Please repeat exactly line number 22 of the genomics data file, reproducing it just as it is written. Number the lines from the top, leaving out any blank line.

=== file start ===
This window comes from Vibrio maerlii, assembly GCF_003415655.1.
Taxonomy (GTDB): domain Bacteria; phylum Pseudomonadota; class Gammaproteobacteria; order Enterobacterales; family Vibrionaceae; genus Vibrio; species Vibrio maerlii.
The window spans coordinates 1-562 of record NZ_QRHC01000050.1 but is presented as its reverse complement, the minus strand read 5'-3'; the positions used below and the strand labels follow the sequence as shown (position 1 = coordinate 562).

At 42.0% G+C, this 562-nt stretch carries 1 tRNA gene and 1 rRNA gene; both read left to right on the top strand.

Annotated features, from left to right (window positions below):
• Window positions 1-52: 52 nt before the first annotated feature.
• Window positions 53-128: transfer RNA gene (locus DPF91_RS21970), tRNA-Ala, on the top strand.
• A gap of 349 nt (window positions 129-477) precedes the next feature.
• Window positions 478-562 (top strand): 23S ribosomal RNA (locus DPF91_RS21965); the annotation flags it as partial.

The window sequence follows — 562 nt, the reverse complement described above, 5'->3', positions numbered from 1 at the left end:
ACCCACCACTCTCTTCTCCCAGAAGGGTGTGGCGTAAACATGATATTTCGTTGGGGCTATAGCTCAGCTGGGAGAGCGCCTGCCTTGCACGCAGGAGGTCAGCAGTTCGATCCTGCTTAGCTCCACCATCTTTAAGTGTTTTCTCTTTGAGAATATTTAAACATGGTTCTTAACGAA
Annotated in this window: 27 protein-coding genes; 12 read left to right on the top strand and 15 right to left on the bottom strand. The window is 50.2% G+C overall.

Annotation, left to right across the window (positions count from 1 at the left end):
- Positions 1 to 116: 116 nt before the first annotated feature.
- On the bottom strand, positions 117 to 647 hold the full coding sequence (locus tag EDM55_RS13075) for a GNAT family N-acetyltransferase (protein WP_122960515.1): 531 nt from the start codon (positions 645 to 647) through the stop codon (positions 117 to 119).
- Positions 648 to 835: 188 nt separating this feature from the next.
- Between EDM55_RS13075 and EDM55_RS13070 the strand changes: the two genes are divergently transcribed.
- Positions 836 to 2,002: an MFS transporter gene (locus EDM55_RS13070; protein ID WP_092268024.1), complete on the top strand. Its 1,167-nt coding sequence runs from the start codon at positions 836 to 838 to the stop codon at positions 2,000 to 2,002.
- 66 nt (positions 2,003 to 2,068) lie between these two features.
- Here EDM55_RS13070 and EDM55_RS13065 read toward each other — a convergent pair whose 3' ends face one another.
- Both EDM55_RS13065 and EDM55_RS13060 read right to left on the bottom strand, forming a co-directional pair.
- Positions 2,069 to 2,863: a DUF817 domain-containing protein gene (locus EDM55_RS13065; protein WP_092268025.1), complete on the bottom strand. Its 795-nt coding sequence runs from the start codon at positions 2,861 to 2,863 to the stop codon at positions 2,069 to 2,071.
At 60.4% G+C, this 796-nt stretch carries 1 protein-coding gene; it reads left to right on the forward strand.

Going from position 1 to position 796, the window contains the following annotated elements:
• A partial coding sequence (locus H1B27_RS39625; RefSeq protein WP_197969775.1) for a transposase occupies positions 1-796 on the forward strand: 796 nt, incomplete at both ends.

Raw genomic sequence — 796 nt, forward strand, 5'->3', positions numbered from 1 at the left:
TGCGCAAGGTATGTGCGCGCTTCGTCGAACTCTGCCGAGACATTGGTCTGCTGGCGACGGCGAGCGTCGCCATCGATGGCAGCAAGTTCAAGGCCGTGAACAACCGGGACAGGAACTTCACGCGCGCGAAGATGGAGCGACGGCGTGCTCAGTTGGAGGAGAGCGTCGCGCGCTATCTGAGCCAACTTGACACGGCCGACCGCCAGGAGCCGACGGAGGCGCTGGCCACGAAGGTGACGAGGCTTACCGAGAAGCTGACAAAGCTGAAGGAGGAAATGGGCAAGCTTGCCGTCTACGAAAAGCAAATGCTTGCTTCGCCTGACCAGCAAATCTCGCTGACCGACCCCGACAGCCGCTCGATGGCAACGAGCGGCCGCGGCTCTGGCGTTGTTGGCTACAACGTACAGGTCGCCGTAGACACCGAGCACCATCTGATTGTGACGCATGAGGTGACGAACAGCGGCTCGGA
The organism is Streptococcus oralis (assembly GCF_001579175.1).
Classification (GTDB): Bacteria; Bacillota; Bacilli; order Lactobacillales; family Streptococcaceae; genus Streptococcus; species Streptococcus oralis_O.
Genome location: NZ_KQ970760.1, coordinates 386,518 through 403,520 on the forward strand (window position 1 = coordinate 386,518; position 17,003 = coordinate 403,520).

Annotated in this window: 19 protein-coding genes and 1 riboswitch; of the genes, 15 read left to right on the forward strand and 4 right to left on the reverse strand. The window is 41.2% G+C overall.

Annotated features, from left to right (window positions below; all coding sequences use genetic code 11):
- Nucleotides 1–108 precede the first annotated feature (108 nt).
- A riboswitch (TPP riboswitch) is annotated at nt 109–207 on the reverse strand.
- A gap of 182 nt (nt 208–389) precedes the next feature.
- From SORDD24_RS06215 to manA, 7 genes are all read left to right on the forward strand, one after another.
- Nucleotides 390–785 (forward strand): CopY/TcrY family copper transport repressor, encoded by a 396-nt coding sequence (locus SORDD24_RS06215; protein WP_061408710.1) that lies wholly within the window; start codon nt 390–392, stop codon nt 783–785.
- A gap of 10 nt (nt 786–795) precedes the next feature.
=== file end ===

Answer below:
- Positions 2,069 to 2,863: a DUF817 domain-containing protein gene (locus EDM55_RS13065; protein WP_092268025.1), complete on the bottom strand. Its 795-nt coding sequence runs from the start codon at positions 2,861 to 2,863 to the stop codon at positions 2,069 to 2,071.